Thursday, March 12, 2009

Andhra Pradesh Civil Liberties Committee v. The Government of AP

Having read the well-written judgment by the AP High Court in the police encounter case, I am more than convinced that its order is unexceptionable. Its order can be summarised thus:

Every time a person is killed by a police officer,
1. If a complaint is made, an FIR must be registered. Judicial precedence is clear that police do not have a discretion not to register an FIR. The FIR's sincerity, veracity etc cannot be determined at the registration stage. Also, it is not necessary for the FIR to name the officers involved.
2. Once an FIR is registered, an investigation must be launched. The investigation may conclude that (a) no killing took place, or (b) that the killing was excused as an exercise of one's right to private defense, or (c) that the killing was not excused and therefore illegal.
3. The Judicial Magistrate is not bound to agree with an investigation report which concludes that the killing took place in course of the exercise of the right to private defense. The judicial discretion must be exercised independently and if the Magistrate thinks that this is not conclusively proven, she can take cognizance under section 190 fo the Code of Criminal Procedure.

This is regular criminal law, and one is suprised that it took a High Court ruling 60 years after independence to suggest that it applies with all its force to all citizens, police officers or otherwise. Which is why the Supreme Court's interim stay on the order is surprising. Mr. Salve, arguing for the stay, reportedly told the court that “If this is implemented, FIRs and cases would be filed against policemen who killed terrorists in Parliament attack case or the Mumbai Terror attack.” Responding to the argument as reported in the newspaper, one can argue thus:

1. Yes, an FIR will be registered if a complaint is made. Law is clear on FIRs - it does not suggest anything regarding veracity, even entirely made-up complaints must be registered.
2. An investigation must be launched in furtherance of an FIR - it will probably conclude, given the circumstances of the Mumbai attack, that the killing was done in exercise of the right to private defense.
3. The report will be submitted to the Magistrate, who, in all likelihood will conclude that the findings of the report are true and that she should not take cognizance. The AP HC judgment is clear that the Magistrate is not bound to take cognizance - there is discretion under section 190 of the Criminal Procedure Code. This obstacle involving the judicial application of mind should be enough to calm any fears that the AP judgment has done anything extraordinary.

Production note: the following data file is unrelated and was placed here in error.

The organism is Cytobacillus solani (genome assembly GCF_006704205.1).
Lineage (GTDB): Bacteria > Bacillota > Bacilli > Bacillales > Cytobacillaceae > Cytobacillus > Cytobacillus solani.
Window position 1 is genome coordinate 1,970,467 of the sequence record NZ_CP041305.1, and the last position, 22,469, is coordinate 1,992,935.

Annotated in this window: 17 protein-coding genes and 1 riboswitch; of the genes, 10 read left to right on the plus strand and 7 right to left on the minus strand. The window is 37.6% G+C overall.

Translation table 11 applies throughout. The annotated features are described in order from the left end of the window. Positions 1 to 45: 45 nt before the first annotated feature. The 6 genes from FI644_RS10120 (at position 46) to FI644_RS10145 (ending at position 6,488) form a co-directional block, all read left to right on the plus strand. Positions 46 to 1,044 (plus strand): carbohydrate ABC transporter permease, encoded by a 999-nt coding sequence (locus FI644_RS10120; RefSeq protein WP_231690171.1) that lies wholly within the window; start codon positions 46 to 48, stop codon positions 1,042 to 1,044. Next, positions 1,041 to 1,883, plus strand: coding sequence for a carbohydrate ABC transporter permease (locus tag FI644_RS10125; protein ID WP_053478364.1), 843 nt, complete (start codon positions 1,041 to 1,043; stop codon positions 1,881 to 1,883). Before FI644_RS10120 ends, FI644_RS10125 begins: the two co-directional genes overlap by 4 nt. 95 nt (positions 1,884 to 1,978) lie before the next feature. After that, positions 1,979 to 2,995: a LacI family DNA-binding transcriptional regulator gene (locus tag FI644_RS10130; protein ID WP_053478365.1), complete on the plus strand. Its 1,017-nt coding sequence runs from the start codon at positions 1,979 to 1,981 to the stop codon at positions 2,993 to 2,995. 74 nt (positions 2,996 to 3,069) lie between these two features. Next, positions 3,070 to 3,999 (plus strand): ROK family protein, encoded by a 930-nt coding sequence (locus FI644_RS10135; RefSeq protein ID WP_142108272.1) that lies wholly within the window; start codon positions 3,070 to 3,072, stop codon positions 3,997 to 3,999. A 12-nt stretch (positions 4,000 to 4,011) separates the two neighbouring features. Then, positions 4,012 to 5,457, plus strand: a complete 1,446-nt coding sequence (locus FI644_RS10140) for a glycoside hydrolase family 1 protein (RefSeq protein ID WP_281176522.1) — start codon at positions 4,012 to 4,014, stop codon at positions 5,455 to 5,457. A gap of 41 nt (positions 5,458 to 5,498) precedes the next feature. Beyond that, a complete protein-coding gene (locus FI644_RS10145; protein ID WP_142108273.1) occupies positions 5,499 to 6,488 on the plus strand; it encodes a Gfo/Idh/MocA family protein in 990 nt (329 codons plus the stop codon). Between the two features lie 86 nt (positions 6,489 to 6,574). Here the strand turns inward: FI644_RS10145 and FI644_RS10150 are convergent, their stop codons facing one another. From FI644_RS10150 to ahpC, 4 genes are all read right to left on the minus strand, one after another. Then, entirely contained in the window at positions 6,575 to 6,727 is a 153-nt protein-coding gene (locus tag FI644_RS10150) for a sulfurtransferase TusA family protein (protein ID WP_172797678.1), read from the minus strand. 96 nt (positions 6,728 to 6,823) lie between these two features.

4. In any case, any cognizance of a case against a public servant, including a police officer, cannot take place without the prior consent of the government, under sections 132 and 197 of the Criminal Procedure Code. This added Executive filter is wholly unnecessary and is often abused. But it should remove all doubt that the AP HC judgment is open to misuse. [Readers might be interested in Mihir Desai's recent article in the EPW in this regard.]

For a contrary perspective, see Venkataramana's article (hat tip to Venkatesan). The argument is that 'A better alternative to this total distrust of the police force could be to appoint a judicial magistrate and arrange for a television crew team to accompany the police when it controls the mob, faces the extremists or confronts the terrorist. Only then will the judicial magistrate or judge be able to consider the circumstances of the incident. No court can assess the incident on the basis of a reported description of the event. With respect, the ruling of the Andhra Pradesh High Court is completely impractical. '

This is a serious issue, and calls into question the entire basis of the criminal justice system which can only revisit past events through witnesses and other evidence. Presumably, these reported accounts are incapable of capturing what really happened not just in encounter cases but in every area of criminal activity. I am not dismissing the argument, only suggesting that if true, it calls for an overhaul of the Evidence Act, rather than merely create exceptions for police from the criminal justice system.

3 comments:

Piggy Little said...

i read the statesman article by venkatramana....he seems to be arguing for a blanket immunity to be given to the actions of police personnel, something which cannot be allowed.

as mr. venkatramana argues, the Constitution bestows upon individuals, fundamental rights. however, suggestive of the blanket immunity as his argument is; would stand to defeat the very purpose of the constitutional safeguards.

K.V.DHANANJAY said...

So what if a FIR, according to the AP High Court Order, should be registered say, against the police who killed the terrorists during the attack on the Parliament? I doubt if this argument was the basis for our Supreme Court to summarily stay this well reasoned judgment of the Court below.

Certainly, the Court might have asked:

'So what?'

'Wheres the immunity to the Police from not being subject to the same set of laws that govern the cognizance of a crime'?

'And on what authority is a death resulting from a Police operation or action presumed by Law to be done in due discharge of police power of the State?'

'And what strength is left of such presumption specifically when blind faith in this presumption has indeed cultivated utter lawlessness and wanton savagery in the police?'

tarunabh said...

yes, one hopes the SC would have asked these obvious questions. but the news report does not say much, and I cant think of a reason why the court would have stayed this well-reasoned judgment.